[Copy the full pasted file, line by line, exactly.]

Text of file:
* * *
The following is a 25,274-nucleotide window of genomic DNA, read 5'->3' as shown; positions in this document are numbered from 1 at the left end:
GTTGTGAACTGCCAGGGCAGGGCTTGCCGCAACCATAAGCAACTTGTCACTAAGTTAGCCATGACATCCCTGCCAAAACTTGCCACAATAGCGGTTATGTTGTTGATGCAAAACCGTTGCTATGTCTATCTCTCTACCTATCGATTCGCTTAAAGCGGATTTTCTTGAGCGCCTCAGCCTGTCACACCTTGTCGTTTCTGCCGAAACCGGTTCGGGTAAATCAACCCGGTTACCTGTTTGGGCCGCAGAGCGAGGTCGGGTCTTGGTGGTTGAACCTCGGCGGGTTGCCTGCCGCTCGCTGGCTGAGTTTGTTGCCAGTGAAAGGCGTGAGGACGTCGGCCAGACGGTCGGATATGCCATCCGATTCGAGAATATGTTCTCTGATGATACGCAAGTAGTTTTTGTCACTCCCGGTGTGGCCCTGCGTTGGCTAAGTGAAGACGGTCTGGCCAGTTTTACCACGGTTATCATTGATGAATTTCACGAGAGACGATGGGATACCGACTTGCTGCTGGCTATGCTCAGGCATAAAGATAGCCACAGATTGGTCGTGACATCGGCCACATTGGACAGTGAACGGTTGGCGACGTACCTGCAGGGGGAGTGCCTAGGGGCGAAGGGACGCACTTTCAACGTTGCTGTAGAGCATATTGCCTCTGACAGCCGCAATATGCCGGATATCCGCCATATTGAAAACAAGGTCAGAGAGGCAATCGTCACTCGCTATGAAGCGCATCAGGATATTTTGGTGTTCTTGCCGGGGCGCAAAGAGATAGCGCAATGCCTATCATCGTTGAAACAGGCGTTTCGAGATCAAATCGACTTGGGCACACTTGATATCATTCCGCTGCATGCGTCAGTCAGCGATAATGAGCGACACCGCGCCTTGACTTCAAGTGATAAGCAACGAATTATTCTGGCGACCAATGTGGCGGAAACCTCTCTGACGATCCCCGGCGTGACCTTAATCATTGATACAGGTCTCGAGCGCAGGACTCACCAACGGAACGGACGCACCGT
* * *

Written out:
The following is a 25,274-nucleotide window of genomic DNA, read 5'->3' as shown; positions in this document are numbered from 1 at the left end:
GTTGTGAACTGCCAGGGCAGGGCTTGCCGCAACCATAAGCAACTTGTCACTAAGTTAGCCATGACATCCCTGCCAAAACTTGCCACAATAGCGGTTATGTTGTTGATGCAAAACCGTTGCTATGTCTATCTCTCTACCTATCGATTCGCTTAAAGCGGATTTTCTTGAGCGCCTCAGCCTGTCACACCTTGTCGTTTCTGCCGAAACCGGTTCGGGTAAATCAACCCGGTTACCTGTTTGGGCCGCAGAGCGAGGTCGGGTCTTGGTGGTTGAACCTCGGCGGGTTGCCTGCCGCTCGCTGGCTGAGTTTGTTGCCAGTGAAAGGCGTGAGGACGTCGGCCAGACGGTCGGATATGCCATCCGATTCGAGAATATGTTCTCTGATGATACGCAAGTAGTTTTTGTCACTCCCGGTGTGGCCCTGCGTTGGCTAAGTGAAGACGGTCTGGCCAGTTTTACCACGGTTATCATTGATGAATTTCACGAGAGACGATGGGATACCGACTTGCTGCTGGCTATGCTCAGGCATAAAGATAGCCACAGATTGGTCGTGACATCGGCCACATTGGACAGTGAACGGTTGGCGACGTACCTGCAGGGGGAGTGCCTAGGGGCGAAGGGACGCACTTTCAACGTTGCTGTAGAGCATATTGCCTCTGACAGCCGCAATATGCCGGATATCCGCCATATTGAAAACAAGGTCAGAGAGGCAATCGTCACTCGCTATGAAGCGCATCAGGATATTTTGGTGTTCTTGCCGGGGCGCAAAGAGATAGCGCAATGCCTATCATCGTTGAAACAGGCGTTTCGAGATCAAATCGACTTGGGCACACTTGATATCATTCCGCTGCATGCGTCAGTCAGCGATAATGAGCGACACCGCGCCTTGACTTCAAGTGATAAGCAACGAATTATTCTGGCGACCAATGTGGCGGAAACCTCTCTGACGATCCCCGGCGTGACCTTAATCATTGATACAGGTCTCGAGCGCAGGACTCACCAACGGAACGGACGCACCGT